Monday, December 2, 2013

Metropolitan Ecological Restoration

Metropolitan Potential

Our metropolitans are home to 79% of America's population. The concentration has pros and cons relating to the environment, but one pro is the available manpower for restoration projects within our  invasive plant infested metro-areas. Throughout the midwest it is typical that a mixture of invasive trees and shrubs dominate disturbed natural areas within the metropolitans. Disturbed natural areas could mean a second growth forest, broken canopy woodlands, wetland or naturally vegetated wet areas, unmaintained land that was clear cut then "let go", or degraded prairies that have been plowed and/or grazed. Basically any un-developed area within the metropolitan where native plants and invasive plants do battle to reclaim land, including nature preserves, city, county, state, and national parks. These remaining fragments of nature are key to the surviving biodiversity existing from downtowns to the suburban outskirts. Metropolitan Ecological Restoration applies ecological restoration practices to natural areas within metropolitans for environmental education opportunity, public health benefits, environmental health, and potential economic opportunity.

Environmental Education/Awareness

As environmental education is worked further into k-12 curriculum through organizations like "Hamilton County Soil & Water", non-profits and their local chapters like "Leave No Child Inside", the "Children and Nature Network" and "ALI", our youth can grow more and more aware of the effects of our mass development on ecology. Education from the bottom up also occurs when focusing on the youth, as parents are often introduced and find good value/meaning in participating in the environmental cause. In this time in which our metropolitan natural areas are most invaded and degraded, our youth are spending and average of 53 hours per week plugged into entertainment media negatively widening the awareness gap. With 79% of the total population located in metropolitans, what percentage of our youth distracted by modern technology based entertainment, will have the opportunity to experience the beauty and intricacies of a healthy ecosystem locally? Further raising of awareness in the public of the presence and effect of invasive plants is also happening through park systems who give conservation a priority, organizing/hosting volunteer events and making efforts for educational outreach. 

Higher education, with standout professors like Dr.Crail of the University of Toledo, also play a valuable role in nurturing the awareness within metropolitans of the problems and solutions concerning our local ecosystems (pictured above) by giving college students direct experience in restoration projects. "Tell me, I will forget. Show me, I'll remember. Involve me, I will understand" a Chinese proverb Dr. Crail is demonstrating. In the first pictured scene students of Dr.Crail's course removed buckthorn, an invasive shrub, from the understory and wood edges of Irwin Prairie State Nature preserve. Projects like these not only quickly benefit local ecosystems, but they also plant the seeds of experience and awareness within students who may have never known their local ecosystem was under such an alarming foreign plant threat. For a student like I was at Cincinnati State starting out in environmental science trying to figure out what I wanted to do for a career, an experience like this would have been profound and potentially opened me up to the field I have circuitously grown a great passion for, being ecological restoration.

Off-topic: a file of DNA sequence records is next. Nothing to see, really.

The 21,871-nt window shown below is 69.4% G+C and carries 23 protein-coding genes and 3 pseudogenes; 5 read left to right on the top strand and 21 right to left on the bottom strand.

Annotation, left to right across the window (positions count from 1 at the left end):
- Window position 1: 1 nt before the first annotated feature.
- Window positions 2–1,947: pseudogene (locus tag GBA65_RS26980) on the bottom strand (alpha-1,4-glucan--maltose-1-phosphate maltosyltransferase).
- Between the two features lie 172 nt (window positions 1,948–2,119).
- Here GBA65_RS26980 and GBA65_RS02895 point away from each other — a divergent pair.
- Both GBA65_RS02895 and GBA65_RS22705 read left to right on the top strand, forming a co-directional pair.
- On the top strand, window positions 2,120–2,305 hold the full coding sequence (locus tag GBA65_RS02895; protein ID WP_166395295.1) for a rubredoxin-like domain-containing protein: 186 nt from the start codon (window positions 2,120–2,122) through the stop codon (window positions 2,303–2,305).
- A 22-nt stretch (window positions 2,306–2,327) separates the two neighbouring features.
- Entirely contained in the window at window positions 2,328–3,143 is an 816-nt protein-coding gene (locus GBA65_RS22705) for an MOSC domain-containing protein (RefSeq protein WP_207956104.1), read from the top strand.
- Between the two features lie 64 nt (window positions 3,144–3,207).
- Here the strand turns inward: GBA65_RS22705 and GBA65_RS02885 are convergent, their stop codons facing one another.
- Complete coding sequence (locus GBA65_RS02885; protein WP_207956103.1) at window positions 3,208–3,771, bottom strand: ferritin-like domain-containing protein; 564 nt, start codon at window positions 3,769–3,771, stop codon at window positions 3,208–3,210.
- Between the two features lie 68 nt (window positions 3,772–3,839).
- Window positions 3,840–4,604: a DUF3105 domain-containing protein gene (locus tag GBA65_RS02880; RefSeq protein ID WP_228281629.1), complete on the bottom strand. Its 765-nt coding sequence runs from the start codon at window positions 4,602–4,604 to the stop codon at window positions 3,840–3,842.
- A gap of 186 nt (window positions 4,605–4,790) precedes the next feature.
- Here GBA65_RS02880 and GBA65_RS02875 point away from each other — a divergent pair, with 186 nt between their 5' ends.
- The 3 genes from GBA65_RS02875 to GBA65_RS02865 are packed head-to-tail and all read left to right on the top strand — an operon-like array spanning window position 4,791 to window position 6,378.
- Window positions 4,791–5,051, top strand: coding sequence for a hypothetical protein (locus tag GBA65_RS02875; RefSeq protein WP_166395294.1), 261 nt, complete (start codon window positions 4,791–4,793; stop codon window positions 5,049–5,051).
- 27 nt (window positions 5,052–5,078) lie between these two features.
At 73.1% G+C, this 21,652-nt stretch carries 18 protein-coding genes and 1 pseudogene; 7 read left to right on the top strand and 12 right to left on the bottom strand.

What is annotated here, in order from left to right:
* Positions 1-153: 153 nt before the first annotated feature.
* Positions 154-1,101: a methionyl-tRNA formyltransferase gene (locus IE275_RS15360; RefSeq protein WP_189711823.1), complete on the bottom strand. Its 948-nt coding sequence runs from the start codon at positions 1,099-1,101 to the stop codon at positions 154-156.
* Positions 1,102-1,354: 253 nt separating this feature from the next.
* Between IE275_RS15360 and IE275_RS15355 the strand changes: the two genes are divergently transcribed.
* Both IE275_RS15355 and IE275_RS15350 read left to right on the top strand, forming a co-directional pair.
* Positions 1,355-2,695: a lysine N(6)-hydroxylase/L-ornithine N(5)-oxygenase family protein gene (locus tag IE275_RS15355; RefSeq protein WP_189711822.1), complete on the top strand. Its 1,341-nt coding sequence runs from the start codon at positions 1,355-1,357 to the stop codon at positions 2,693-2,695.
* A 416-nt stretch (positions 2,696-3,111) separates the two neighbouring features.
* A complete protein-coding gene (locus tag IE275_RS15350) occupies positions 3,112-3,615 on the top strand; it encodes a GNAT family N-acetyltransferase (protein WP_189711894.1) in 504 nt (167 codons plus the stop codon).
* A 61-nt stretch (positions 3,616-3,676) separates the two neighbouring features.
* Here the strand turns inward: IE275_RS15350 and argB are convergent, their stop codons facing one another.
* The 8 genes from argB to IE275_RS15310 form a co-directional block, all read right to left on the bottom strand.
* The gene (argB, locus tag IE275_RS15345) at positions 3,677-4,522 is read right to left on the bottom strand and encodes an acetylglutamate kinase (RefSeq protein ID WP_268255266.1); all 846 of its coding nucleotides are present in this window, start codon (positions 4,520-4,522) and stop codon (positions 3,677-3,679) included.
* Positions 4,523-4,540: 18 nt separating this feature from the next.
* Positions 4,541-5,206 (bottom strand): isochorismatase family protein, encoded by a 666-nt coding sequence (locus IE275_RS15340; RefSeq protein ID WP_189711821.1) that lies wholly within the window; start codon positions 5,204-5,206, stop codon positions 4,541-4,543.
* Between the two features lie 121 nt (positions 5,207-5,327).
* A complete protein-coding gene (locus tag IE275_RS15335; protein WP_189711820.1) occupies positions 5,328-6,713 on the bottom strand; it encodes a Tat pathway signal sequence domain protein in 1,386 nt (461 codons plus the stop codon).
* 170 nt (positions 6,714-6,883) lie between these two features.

Religious organizations also have potential to make a great positive impact of raising awareness about ecological restoration amongst other environmental issues, by ways of organizing task force oriented groups like the Marianist Environmental Education Center locally, and nationally the Evangelical Environmental Network and the Catholic Climate Covenant. These groups have high credibility within their respective communities and therefore have large circles of influence within this predominantly Christian nation.

We have many times more than needed, of man power to reclaim our metropolitan ecosystems from invasive plants, what we need more of is experiential education and collaboration/organization to nurture the widespread awareness required to truly "bring nature home" as Entomologist Doug Tallamy would say.



(Invasive Buckthorn, Multi-Flora Rose, and Honeysuckle dominate understories and wood edges)

Niches for the Taking (The Metropolitan Battleground)


Understory Niche

Now that at least the first rounds of mass logging projects have been mostly completed, we've seen maturing second and young third regrowths of forests throughout the Midwest and Eastern United States. Most of our invasive shrubs and trees weren't dominant as these forest first started regrowing which allowed for natural establishment of fairly diverse second growth forests that are missing only a few climax canopy species due to foreign pathogens and insects transported by human activity. The future diversity of these forests is under great threat, due to proliferation of invasive shrubs that have been able to create near monocultures in the understory habitat. The light that penetrates these young woodlands is already limited, and with a thick understory of invasive shrubs already dominating that light, there often isn't enough light for tree sapling regeneration. Not only do these shrubs prevent and stunt forest regeneration long-term, they leaf out so early in the spring, that the beautifully diverse carpets of forest wildflowers that color the spring scenery of our forests, cannot not co-exist with the invasive shrubs. A large portion of plant diversity within the American temperate forest ecosystem exists in the understory within the herbacoues layer and woody understory species. Referring back to the opening picture of Dr.Crail's class removing the Buckthorn, this now allows for future restoration of that herbaceous layer of grasses and wildflowers, spaced out native shrub/small tree layer, and native tree canopy sapling populations to regenerate in the absence of the foreign buckthorn.